In Nigeria a company is taking advantage of a material that is becoming profitable, we are talking about black gold. This is what they call it because the Freetown Waste Management Recycle company is using it to produce tiles and paving. Nigeria is a country which depends on oil exports, but this time we are not talking about oil, but about used tires.

Oil is obviously a resource that makes whoever finds it a millionaire, however, Ifedolapo Runsewe found a kind of gold in used tires to transform it into products such as roofs, bricks, tiles, among others. That is why they now know it as the black gold of Nigeria.

Ifedolapo Runsewe is the creator of Freetown Waste Management Recycle, a company that transforms used tires into tiles, bricks and other products that serve as substitutes for current ones, such as playgrounds, which are in high demand in Nigeria. Runsewe said creating a product from something that only goes to the landfill was what motivated her to do this project. Her factory is located in the city of Ibadan.

After all, it is a great contribution since this is a product that is simply dumped in the garbage dumps of Nigeria, which only pollute the environment. This factory is located in southwestern Nigeria. The products are made through a value chain where they introduce the tires. One of the products that are most in demand is cobblestones, according to the company.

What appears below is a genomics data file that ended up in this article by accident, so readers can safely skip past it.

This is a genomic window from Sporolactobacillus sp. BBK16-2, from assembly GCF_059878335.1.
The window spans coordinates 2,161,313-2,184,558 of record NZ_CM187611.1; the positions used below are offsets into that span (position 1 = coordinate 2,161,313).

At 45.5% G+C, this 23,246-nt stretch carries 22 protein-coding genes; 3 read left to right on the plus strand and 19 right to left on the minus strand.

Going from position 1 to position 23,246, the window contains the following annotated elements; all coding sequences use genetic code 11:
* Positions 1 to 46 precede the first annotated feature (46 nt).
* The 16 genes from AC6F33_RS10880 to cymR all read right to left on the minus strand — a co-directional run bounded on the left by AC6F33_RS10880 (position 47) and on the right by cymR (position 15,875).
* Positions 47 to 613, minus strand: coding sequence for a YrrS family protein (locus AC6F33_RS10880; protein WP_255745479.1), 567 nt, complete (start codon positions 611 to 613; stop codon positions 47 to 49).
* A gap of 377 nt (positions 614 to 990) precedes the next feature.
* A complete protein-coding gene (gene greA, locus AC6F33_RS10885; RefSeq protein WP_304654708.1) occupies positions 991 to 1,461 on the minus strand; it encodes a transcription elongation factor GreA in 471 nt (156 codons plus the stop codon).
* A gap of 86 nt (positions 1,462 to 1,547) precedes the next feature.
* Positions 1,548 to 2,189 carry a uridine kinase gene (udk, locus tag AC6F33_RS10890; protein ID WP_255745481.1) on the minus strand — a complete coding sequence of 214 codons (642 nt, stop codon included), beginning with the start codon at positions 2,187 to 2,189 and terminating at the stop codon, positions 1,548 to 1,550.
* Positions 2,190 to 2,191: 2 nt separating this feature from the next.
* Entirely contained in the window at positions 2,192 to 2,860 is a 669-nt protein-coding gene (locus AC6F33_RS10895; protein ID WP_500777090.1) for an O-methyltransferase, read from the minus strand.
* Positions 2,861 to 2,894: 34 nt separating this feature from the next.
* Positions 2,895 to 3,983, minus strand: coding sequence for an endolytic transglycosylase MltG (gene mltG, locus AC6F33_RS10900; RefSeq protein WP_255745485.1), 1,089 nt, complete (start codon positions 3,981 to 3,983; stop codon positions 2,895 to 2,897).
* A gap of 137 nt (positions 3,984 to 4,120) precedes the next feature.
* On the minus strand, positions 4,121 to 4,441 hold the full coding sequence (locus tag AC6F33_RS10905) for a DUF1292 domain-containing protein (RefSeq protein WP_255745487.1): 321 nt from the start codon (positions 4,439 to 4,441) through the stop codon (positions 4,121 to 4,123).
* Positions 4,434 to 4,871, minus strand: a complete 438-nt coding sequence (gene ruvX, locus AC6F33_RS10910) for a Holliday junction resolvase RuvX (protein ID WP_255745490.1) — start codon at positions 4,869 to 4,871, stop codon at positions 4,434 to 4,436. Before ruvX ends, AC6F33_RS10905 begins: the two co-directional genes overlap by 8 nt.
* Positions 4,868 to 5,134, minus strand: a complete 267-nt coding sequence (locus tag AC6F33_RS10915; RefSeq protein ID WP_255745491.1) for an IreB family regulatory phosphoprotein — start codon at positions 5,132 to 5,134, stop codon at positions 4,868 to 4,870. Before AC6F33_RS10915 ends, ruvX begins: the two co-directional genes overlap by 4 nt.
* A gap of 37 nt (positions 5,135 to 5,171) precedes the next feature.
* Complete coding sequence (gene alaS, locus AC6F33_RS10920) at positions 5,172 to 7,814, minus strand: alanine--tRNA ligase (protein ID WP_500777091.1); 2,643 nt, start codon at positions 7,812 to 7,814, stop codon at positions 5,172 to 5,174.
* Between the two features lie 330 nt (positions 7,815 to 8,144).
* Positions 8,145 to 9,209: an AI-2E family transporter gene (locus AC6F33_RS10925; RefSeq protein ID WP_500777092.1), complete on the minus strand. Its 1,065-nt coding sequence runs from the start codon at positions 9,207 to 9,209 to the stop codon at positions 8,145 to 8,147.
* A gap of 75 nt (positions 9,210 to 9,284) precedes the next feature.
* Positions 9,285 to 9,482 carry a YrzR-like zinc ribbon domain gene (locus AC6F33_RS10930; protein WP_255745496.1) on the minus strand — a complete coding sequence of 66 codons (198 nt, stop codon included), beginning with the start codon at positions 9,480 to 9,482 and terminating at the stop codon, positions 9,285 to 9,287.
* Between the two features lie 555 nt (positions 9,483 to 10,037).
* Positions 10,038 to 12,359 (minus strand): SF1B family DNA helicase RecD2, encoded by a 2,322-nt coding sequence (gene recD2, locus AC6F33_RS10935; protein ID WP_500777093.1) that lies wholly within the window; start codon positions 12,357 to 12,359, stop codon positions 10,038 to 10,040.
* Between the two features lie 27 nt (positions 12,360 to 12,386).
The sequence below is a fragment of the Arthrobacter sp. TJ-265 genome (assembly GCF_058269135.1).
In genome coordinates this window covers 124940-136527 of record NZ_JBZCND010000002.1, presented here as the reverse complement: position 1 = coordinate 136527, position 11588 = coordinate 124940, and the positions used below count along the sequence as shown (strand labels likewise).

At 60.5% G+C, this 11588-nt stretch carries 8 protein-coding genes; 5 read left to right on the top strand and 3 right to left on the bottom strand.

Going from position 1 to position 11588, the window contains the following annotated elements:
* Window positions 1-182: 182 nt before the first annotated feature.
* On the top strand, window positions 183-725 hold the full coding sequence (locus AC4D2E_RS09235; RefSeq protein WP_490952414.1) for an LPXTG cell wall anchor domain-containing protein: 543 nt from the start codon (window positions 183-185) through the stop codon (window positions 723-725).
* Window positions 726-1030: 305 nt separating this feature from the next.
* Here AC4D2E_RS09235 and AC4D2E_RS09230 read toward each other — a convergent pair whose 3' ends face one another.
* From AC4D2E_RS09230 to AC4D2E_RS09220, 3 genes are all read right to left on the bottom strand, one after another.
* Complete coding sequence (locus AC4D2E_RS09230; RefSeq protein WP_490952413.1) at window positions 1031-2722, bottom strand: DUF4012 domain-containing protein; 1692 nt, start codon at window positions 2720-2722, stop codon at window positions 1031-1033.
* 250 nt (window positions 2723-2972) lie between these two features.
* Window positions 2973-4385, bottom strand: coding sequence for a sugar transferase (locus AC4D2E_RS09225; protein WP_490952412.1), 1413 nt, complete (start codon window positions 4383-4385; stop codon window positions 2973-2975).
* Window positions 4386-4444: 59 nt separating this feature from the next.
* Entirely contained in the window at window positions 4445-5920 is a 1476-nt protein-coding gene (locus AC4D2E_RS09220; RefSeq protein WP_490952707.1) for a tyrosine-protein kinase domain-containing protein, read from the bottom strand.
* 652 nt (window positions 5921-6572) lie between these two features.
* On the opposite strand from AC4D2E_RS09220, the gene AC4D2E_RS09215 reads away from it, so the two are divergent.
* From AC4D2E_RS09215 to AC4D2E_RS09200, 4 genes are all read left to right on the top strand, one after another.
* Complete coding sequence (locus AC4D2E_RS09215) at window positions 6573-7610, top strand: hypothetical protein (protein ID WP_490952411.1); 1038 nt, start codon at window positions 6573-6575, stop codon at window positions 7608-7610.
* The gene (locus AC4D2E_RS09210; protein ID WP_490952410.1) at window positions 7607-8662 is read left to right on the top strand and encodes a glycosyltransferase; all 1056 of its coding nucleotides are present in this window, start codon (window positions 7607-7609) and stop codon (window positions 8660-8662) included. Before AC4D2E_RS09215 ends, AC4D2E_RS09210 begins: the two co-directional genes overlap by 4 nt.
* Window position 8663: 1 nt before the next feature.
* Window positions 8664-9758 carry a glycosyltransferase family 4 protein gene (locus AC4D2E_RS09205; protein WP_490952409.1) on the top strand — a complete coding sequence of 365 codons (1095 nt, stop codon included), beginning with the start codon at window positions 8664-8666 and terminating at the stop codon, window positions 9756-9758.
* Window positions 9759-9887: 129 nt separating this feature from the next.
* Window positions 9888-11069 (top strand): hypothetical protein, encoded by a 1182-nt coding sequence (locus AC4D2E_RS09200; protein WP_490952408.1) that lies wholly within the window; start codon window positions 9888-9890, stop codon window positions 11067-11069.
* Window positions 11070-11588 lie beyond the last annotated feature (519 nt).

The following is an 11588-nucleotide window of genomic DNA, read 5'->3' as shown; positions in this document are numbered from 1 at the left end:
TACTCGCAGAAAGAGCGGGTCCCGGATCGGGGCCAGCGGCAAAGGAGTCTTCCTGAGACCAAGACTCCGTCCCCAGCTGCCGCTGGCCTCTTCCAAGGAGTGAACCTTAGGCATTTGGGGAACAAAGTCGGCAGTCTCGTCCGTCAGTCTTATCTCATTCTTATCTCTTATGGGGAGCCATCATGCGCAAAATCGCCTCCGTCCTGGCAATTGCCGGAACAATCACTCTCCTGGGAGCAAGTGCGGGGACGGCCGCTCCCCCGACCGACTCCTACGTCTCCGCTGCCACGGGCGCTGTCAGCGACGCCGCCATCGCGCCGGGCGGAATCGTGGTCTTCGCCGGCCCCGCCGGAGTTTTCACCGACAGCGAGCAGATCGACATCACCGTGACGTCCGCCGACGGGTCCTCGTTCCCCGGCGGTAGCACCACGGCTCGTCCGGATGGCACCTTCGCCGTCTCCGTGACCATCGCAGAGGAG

Garbage collection is poor in Nigeria. For this reason, it is common to see heaps of garbage in towns and cities, and the residents frequently burn it at night because the municipality does not collect it. The tires throw them anywhere.

Scavengers take advantage of this situation to collect as many tires as possible from landfills. The company pays them between 70 to 100 naira ($ 0.17 to $ 0.24) for each tire. Some tires are carried by mechanics. One of them is Akeem Rasaq, who is taking advantage of this new way of making some money by selling used tires.

All the tires end up in the garbage can and others clog the drains. Freetown started in 2020 with just four employees, it now has a workforce of 128 employees. More than 100,000 tires have been recycled by Freetown Waste Management Recycle.